Putin’s Peace Plan

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Under President Vladimir Putin, Russia invaded Ukraine under the assumption that Ukraine’s defeat would be rapid and complete, bringing Russia to NATO’s eastern border. Russia has failed to achieve its goals, of course, misreading Ukraine’s defense intelligence and underestimating the intentions of the United States and Germany, which Moscow assumed would accommodate some kind of resolution when Russian oil would stop flowing. Instead, the U.S. sent massive amounts of weapons to Kyiv, Germany made do without Russian energy, and Ukraine continued to hold most of its territory.

The underlying problem was that the Russian military was not prepared to wage the war. For this reason, Putin brought in the Wagner Group, the private defense organization in which he appeared to have more confidence than his own commanders. The Wagner Group and Russian senior staff engaged in progressively intense battles over strategy and the allocation of supplies, culminating in an insurrection and, later, an aircraft crash that killed the Wagner commander. Since then, Putin has had to rely on the regular army’s command, resulting in an inability to impose a decisive victory.

There is much speculation as to why it has been unable to do so. My theory is that Putin lacked competent replacements. However, over the past week he has started to clean house in an odd way, relieving and assigning defense ministers and military commanders to special adviser and national security positions, while rotating those with experience in economics into military and defense positions. Some beneath the top brass were arrested on charges of corruption. Putin explained that the war in Ukraine was as much an economic matter as a military one, and the relief of these leaders was due not to their failure but to the need for economic expertise. He sent them off with assurance that they were still in a position to guide the military. It was a strange bit of housekeeping that reminded me of relieving business executives by placing them in important positions, allowing them to save face and, ideally, forestall retribution.

The reasoning behind the reshuffle became clearer at the end of last week, when Putin offered a peace settlement based on the partition of Ukraine along the current battle lines. (The proposal came through sources from Reuters, rather than diplomatic channels, giving Putin the chance to officially deny it.) This was followed by an offensive on Kharkiv. In other words, Putin proposed peace but neglected to mention he would use the time it took the West to evaluate the plan to attack or move the line. Notably, he met with Chinese President Xi Jinping before the proposal, presumably to ask for material or offensive aid – a ploy meant to divide Washington’s attention. China briefly surrounded Taiwan with ships but has since recalled them. Thus ended the “threat” of China opening a second front.

What’s interesting about Putin’s proposal was that, while attractive to his enemies, it does not dramatically solve Russia’s problem of strategic depth. It would end a war that imposes vast costs on Ukraine and allied nations, leaving much of Ukraine intact, but the war would end all the same. Nor would it achieve much personally for Putin, who needs to come away from a two-year fiasco with more to show than attempted insurrections, terrorist attacks in Moscow and the Ukrainian leadership still in place.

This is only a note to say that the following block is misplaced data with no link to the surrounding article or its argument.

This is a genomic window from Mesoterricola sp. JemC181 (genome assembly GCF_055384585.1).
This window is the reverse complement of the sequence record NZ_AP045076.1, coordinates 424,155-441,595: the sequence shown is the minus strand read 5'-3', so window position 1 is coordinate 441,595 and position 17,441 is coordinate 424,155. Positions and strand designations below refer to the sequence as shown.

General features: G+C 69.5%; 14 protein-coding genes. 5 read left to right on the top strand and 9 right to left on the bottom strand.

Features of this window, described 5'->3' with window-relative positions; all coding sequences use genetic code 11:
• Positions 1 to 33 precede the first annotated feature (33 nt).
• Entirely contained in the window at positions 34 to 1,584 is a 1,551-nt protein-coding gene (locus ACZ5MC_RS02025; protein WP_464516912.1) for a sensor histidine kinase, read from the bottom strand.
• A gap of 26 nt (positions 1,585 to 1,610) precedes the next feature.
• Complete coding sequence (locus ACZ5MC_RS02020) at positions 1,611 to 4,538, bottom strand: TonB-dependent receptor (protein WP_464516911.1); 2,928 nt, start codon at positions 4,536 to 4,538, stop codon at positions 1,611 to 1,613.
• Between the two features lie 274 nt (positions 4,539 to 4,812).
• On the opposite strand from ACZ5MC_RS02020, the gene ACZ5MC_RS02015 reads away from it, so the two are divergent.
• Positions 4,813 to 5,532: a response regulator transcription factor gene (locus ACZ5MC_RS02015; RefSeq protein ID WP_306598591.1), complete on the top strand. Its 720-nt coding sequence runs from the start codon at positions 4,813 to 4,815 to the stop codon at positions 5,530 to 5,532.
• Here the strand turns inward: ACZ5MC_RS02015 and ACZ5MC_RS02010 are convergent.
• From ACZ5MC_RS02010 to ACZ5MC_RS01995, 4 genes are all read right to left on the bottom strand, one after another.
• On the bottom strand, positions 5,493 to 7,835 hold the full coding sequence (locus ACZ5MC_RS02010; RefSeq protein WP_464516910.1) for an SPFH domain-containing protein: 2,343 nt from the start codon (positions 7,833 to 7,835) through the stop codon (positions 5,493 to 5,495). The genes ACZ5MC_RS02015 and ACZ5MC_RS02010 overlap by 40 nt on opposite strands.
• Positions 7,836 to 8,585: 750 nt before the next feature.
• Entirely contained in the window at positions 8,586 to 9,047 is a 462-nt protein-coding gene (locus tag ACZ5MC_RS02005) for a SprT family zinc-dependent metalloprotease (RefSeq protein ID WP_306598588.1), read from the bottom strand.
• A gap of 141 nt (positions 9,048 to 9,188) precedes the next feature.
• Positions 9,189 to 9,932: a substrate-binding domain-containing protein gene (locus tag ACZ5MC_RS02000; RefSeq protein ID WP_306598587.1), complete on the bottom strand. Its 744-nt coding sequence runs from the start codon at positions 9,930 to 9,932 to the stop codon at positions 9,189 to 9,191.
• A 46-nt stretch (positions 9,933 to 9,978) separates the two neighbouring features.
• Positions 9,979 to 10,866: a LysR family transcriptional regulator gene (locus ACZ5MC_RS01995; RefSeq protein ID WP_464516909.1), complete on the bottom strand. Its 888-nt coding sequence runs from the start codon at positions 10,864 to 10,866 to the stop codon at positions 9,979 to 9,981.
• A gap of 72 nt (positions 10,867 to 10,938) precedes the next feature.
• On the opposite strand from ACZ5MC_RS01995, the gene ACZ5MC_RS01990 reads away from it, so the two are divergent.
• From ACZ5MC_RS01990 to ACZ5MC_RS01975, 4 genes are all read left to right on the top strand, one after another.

At this point, Putin is fighting for his own credibility and, therefore, his legacy. He had to make a gesture to his war-weary country – attractive in itself but as of now only conceptual. The next step must be establishing a stable front on which to work. What seems to be happening is that Putin recognizes his military’s weakness and is trying to limit his responsibility for its insufficiencies through a weird reshuffling of the staff. He is also trying to force the U.S. to accept vague rules because of the public’s exhaustion of the war. There is opposition to the war, but it has not been strong enough to force the U.S.’ hand. And possibly he hopes that the war between Hamas and Israel will divert U.S. supplies. In short, he is now looking for an exit from a war he started but can’t afford to see through.

George Friedman

George Friedman is an internationally recognized geopolitical forecaster and strategist on international affairs and the founder and chairman of Geopolitical Futures.

Dr. Friedman is also a New York Times bestselling author. His most recent book, THE STORM BEFORE THE CALM: America’s Discord, the Coming Crisis of the 2020s, and the Triumph Beyond, published February 25, 2020 describes how “the United States periodically reaches a point of crisis in which it appears to be at war with itself, yet after an extended period it reinvents itself, in a form both faithful to its founding and radically different from what it had been.” The decade 2020-2030 is such a period which will bring dramatic upheaval and reshaping of American government, foreign policy, economics, and culture.



His most popular book, The Next 100 Years, is kept alive by the prescience of its predictions. Other best-selling books include Flashpoints: The Emerging Crisis in Europe, The Next Decade, America’s Secret War, The Future of War and The Intelligence Edge. His books have been translated into more than 20 languages.

Dr. Friedman has briefed numerous military and government organizations in the United States and overseas and appears regularly as an expert on international affairs, foreign policy and intelligence in major media. For almost 20 years before resigning in May 2015, Dr. Friedman was CEO and then chairman of Stratfor, a company he founded in 1996. Friedman received his bachelor’s degree from the City College of the City University of New York and holds a doctorate in government from Cornell University.